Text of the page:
Keeping it Simple
One of the things that I enjoy about my photography, more specifically landscape photography, is that quite often my wife will join me ‘for the walk’. Whether we are walking along the beach or hiking to a waterfall we get the chance to be together until we get to the destination and the process of setting up my gear begins. Usually she will sit on a rock and watch me, read a book, or she will wander around exploring.
It was much to my delight when one day, on one of these hikes, she looked at me and said “maybe I should get myself a camera and start taking some photos too”. Well, I have to tell you, that was music to my ears! Instantly I begin thinking about updating my camera and letting her use my old one – after all it was good enough for me to learn on. “Oh no!” she told me. “I don’t want anything that complicated, just something simple that takes nice photos”. Guess I have to wait for that upgrade.
We sat down together and began exploring the web and finally agreed on one of the new Canon Powershot cameras. (Yes I am a Canon man) The Powershot is nice and compact, simple to use, but also has advanced features so if there is any desire to get a little deeper into it – there is room to grow.
The day we bought the camera was actually quite exciting. We got it home and unboxed it and my wife seemed so excited while we were putting it together, fixing the strap, installing the battery – it was ready to go and she was ready to take a picture – “OK” she said. “Now what”? Well, being the loving, caring husband that I am, I was really pleased to show her that I had already installed the user guide on her iPad, so I opened it for her, handed it to her and said “read through the manual and familiarise yourself with the camera and it’s features”. She looked at the iPad, looked up at me, looked back at the iPad and look at me and said – “it’s 242 pages”! “Yep” I said. “Best place to start and if you have any questions just let me know”. Then it happened, I got….the look. It was that look that instantly told me that I got it wrong. This was not the answer she was looking for.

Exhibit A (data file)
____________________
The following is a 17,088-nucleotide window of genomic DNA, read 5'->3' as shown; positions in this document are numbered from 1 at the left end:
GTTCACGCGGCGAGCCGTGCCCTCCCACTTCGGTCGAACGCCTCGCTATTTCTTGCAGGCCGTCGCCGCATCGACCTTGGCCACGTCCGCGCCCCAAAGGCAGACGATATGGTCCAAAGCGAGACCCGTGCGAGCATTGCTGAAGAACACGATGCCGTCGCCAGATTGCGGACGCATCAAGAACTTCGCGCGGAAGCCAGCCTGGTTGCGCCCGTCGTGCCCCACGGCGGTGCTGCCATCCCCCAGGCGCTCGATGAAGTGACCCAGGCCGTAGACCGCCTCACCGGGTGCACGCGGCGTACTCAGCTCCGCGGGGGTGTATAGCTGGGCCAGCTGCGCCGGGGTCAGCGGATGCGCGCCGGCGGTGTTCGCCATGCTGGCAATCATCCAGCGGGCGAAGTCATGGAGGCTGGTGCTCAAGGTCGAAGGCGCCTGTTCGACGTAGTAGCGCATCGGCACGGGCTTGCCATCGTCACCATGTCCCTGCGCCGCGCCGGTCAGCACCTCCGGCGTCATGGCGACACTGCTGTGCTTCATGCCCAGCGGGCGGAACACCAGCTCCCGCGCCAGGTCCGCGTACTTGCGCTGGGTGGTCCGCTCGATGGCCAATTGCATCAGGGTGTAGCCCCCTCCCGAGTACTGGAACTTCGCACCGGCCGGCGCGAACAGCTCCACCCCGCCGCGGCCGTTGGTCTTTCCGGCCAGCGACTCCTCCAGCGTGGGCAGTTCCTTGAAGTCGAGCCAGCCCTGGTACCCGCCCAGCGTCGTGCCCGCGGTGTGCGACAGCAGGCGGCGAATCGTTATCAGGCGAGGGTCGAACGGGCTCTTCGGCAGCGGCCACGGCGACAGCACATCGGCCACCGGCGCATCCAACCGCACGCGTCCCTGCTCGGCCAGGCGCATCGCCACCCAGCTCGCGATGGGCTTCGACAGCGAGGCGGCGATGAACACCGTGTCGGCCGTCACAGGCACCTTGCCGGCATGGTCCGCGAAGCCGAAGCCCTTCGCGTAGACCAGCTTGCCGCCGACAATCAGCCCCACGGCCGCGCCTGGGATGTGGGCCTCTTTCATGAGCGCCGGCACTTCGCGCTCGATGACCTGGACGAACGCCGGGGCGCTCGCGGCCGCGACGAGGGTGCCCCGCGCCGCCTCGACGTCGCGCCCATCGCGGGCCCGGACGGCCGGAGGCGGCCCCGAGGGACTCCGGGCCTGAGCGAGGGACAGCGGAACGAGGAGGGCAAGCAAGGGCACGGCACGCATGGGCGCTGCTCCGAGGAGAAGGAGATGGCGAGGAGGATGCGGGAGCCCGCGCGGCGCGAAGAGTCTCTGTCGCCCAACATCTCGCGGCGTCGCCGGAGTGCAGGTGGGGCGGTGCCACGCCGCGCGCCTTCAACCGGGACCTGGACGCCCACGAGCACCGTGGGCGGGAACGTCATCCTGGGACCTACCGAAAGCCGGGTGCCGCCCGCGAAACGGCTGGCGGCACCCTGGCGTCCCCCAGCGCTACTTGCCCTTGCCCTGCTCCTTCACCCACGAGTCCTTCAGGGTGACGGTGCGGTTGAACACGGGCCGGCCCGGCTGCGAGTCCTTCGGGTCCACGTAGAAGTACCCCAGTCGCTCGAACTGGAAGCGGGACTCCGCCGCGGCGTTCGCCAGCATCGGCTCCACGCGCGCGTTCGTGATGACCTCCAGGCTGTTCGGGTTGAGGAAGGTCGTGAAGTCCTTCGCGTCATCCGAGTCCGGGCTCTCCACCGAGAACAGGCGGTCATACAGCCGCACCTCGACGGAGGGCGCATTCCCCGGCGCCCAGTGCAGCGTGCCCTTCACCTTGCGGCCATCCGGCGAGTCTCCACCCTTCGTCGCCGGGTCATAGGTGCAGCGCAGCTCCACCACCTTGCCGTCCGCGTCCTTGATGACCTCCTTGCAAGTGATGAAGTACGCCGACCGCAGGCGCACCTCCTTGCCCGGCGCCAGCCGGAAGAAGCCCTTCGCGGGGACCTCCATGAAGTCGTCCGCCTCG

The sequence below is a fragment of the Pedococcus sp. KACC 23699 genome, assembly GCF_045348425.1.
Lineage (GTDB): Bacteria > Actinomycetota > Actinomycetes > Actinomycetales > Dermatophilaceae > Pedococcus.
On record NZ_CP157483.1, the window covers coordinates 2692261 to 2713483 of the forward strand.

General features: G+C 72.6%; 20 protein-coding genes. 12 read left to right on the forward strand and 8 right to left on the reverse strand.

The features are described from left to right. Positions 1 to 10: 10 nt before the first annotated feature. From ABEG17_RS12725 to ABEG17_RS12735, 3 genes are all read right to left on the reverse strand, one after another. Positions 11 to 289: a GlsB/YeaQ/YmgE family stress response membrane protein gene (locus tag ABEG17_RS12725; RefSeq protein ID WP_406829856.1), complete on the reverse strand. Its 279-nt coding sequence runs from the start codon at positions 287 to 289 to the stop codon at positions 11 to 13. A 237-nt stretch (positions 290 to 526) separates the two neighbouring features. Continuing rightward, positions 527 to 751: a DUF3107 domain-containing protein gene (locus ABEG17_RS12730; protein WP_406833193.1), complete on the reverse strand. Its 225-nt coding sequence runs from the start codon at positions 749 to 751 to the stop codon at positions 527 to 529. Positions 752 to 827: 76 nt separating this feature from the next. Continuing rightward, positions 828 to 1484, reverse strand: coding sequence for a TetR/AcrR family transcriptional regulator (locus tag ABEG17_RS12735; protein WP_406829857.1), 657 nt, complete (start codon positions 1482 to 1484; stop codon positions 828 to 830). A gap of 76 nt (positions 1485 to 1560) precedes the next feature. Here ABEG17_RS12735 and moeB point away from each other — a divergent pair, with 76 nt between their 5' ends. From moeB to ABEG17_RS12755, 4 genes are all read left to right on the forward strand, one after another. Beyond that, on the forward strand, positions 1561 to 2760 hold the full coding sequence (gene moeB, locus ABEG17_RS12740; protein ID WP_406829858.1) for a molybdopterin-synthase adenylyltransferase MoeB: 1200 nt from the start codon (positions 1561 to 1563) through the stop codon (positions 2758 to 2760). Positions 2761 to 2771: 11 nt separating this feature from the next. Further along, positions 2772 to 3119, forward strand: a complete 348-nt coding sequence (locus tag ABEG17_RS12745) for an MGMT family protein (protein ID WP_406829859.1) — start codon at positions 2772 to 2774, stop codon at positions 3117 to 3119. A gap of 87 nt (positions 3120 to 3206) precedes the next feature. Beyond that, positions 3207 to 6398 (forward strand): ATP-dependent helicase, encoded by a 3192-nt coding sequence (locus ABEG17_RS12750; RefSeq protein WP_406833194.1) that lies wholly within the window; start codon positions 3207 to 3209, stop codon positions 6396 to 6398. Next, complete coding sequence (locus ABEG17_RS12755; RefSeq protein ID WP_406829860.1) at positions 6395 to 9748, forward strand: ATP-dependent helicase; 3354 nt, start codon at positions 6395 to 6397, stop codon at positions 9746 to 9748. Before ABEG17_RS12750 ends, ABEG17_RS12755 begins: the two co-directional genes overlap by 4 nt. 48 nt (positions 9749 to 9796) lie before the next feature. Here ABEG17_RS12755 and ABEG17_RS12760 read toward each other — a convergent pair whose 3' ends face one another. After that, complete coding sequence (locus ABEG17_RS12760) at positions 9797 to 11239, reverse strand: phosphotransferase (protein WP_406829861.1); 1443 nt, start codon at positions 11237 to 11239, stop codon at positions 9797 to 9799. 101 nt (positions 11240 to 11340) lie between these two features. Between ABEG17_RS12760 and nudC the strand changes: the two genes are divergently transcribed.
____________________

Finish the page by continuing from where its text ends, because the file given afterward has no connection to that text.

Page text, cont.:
As my darling wife continued to give me ‘the look’, I thought about a better way to approach her desire to keep this really simple. “OK, forget the manual, let’s talk about light. You see there is golden light, daylight, diffused light…….” The look didn’t budge. “OK, forget the light, let’s talk about exposure. You see, there is the aperture, the shutter speed and the sensitivity of the sensor…..” She didn’t flinch.
I needed to adopt a new strategy and quick. This wasn’t going the way I expected. Then I remembered to use the same training principle that I was taught time and time again during my time in the corporate world– KISS…Keep It Simple Silly. The idea was to help her to take nice photos in the simplest way possible without the need for her to learn the 600 features in the manual. This would, I hoped, lead her to learning more about the camera and photography in the future. “How about this, how about we put the manual away, we keep the camera set to Auto, and I just show you a few things that will help you take nicer pictures”? The Look turned into a smile.
The 4 Simple Rules to Improve Your Photography
So, regardless if you have a smartphone, a point and shoot camera, or a DSLR their a few simple things you can you do to improve the quality of your pictures without becoming a ‘photographer’? A great place to start is to learn a few very basic rules of composition. If you pay attention to these four basic composition rules you will see a dramatic change in the quality of the photos you are taking.
- Rule of thirds – Don’t place all of your subjects in the centre of the picture. First imagine that your picture frame has two horizontal and two vertical lines equally spaced one third of the way through the frame so it represents a tic tac toe grid. Place the main subject or the focal point of your picture on any point where two of the grid lines meet. This results in a more dynamic, nicely balanced picture.
- Watch the background – It is all too easy when taking photos to focus your attention on the subject and not even notice what is going on in the background. It is so easy to have an otherwise beautiful shot spoiled by not noticing the branch or pole that appears to be protruding from your subjects head.
- Leading lines – Leading lines are lines within an image that leads the eye to another point in the image, or occasionally, out of the image. Anything with a definite line can be a leading line. Fences, bridges, even a shoreline can lead the eye.
- Putting something in the foreground – Add something to the foreground of your shots to add depth to the scene. It can give the impression that you are standing in the scene. A foreground subject can add context, perspective and interest to a photo.
My guess is that after my wife masters these four simple composition tricks she will be eager to get even more creative. Then we can explore exposure, depth of field and subject movement…stay tuned!